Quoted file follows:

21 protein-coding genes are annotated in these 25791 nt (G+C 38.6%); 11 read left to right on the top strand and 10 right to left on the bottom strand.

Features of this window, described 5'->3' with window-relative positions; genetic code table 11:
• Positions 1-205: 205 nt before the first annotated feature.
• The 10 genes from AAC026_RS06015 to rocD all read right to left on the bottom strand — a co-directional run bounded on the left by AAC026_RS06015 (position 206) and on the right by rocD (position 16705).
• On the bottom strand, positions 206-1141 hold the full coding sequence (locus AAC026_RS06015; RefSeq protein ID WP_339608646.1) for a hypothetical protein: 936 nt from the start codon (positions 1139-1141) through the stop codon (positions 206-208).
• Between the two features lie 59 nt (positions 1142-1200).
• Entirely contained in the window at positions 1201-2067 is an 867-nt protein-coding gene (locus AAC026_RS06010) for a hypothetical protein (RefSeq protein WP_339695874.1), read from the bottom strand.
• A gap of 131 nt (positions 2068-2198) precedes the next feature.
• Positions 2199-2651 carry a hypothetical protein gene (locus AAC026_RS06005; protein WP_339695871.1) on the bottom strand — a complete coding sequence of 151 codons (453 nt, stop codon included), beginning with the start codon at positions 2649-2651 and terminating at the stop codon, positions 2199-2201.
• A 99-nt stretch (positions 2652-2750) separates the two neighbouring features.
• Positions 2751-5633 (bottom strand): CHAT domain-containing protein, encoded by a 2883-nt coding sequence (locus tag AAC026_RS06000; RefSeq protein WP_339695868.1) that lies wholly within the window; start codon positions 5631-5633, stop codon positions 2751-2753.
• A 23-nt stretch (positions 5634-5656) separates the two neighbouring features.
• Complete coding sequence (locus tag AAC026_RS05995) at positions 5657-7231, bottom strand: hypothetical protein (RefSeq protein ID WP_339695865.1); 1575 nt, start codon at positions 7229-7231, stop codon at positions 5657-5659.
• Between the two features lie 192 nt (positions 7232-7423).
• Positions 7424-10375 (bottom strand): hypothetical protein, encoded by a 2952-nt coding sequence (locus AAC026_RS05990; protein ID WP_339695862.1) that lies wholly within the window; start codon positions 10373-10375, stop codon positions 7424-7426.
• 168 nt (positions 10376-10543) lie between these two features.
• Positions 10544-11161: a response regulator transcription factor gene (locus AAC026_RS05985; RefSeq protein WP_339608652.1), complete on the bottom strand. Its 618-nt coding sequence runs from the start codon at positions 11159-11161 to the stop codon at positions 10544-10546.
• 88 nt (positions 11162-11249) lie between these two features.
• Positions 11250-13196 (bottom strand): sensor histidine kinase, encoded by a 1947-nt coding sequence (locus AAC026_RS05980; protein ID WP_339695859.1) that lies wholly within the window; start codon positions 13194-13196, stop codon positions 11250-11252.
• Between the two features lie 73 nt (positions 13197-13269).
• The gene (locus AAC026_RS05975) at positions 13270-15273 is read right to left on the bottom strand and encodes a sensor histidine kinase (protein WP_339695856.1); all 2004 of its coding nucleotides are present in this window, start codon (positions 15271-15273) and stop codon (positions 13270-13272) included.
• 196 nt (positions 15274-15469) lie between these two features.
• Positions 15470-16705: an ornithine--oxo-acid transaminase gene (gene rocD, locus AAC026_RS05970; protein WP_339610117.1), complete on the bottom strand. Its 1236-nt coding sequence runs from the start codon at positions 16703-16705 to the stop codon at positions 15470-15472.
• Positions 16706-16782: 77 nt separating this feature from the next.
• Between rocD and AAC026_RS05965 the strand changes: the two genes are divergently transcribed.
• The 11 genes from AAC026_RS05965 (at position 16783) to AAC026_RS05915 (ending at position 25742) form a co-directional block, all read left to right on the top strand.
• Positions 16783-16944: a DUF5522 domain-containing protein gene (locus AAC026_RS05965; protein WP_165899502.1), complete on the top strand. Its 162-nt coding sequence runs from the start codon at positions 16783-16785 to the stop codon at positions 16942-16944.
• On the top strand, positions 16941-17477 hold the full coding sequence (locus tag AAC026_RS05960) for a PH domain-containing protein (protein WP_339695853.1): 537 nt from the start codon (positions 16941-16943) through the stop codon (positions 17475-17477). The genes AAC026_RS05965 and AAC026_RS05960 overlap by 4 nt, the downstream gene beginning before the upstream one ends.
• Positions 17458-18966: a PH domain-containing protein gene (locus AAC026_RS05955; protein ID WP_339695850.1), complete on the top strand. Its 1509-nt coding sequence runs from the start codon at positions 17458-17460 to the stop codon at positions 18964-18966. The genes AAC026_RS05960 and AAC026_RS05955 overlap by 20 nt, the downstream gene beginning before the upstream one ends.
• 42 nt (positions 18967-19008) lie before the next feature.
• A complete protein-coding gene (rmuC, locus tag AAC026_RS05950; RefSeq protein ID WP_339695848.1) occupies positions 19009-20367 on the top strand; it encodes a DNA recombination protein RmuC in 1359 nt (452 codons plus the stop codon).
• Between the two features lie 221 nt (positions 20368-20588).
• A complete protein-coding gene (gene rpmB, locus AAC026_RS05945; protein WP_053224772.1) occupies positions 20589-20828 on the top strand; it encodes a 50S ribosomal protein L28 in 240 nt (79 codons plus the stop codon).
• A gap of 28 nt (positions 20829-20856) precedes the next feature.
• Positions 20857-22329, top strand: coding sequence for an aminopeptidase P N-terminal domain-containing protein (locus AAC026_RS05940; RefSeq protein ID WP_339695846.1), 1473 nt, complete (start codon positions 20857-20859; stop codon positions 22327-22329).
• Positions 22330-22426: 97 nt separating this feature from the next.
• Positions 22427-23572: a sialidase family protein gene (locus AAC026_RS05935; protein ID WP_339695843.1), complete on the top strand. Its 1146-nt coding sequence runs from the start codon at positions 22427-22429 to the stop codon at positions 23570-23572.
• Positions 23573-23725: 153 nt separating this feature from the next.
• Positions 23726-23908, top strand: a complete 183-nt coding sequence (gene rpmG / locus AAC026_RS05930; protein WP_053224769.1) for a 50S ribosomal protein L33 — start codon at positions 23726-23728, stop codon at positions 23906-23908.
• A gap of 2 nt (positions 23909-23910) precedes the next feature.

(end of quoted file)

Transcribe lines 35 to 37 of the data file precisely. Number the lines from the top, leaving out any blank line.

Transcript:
• Positions 20857-22329, top strand: coding sequence for an aminopeptidase P N-terminal domain-containing protein (locus AAC026_RS05940; RefSeq protein ID WP_339695846.1), 1473 nt, complete (start codon positions 20857-20859; stop codon positions 22327-22329).
• Positions 22330-22426: 97 nt separating this feature from the next.
• Positions 22427-23572: a sialidase family protein gene (locus AAC026_RS05935; protein ID WP_339695843.1), complete on the top strand. Its 1146-nt coding sequence runs from the start codon at positions 22427-22429 to the stop codon at positions 23570-23572.